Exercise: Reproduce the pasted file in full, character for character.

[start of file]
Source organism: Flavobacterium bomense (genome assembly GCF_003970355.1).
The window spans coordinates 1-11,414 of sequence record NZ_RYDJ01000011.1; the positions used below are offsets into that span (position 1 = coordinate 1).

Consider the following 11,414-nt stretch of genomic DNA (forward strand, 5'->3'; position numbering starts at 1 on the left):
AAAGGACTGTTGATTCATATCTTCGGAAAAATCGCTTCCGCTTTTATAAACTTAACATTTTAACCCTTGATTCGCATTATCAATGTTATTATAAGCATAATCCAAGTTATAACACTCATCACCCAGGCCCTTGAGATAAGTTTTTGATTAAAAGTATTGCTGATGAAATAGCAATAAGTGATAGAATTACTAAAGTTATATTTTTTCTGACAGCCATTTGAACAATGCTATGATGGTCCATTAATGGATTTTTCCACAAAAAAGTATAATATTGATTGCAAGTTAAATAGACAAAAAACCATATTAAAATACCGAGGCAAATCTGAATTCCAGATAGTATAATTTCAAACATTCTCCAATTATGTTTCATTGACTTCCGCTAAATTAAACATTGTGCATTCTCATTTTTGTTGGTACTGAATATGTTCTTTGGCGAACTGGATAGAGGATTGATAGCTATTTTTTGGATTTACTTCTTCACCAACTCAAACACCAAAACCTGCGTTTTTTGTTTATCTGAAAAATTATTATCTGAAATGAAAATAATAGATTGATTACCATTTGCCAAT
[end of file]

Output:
Source organism: Flavobacterium bomense (genome assembly GCF_003970355.1).
The window spans coordinates 1-11,414 of sequence record NZ_RYDJ01000011.1; the positions used below are offsets into that span (position 1 = coordinate 1).

Consider the following 11,414-nt stretch of genomic DNA (forward strand, 5'->3'; position numbering starts at 1 on the left):
AAAGGACTGTTGATTCATATCTTCGGAAAAATCGCTTCCGCTTTTATAAACTTAACATTTTAACCCTTGATTCGCATTATCAATGTTATTATAAGCATAATCCAAGTTATAACACTCATCACCCAGGCCCTTGAGATAAGTTTTTGATTAAAAGTATTGCTGATGAAATAGCAATAAGTGATAGAATTACTAAAGTTATATTTTTTCTGACAGCCATTTGAACAATGCTATGATGGTCCATTAATGGATTTTTCCACAAAAAAGTATAATATTGATTGCAAGTTAAATAGACAAAAAACCATATTAAAATACCGAGGCAAATCTGAATTCCAGATAGTATAATTTCAAACATTCTCCAATTATGTTTCATTGACTTCCGCTAAATTAAACATTGTGCATTCTCATTTTTGTTGGTACTGAATATGTTCTTTGGCGAACTGGATAGAGGATTGATAGCTATTTTTTGGATTTACTTCTTCACCAACTCAAACACCAAAACCTGCGTTTTTTGTTTATCTGAAAAATTATTATCTGAAATGAAAATAATAGATTGATTACCATTTGCCAAT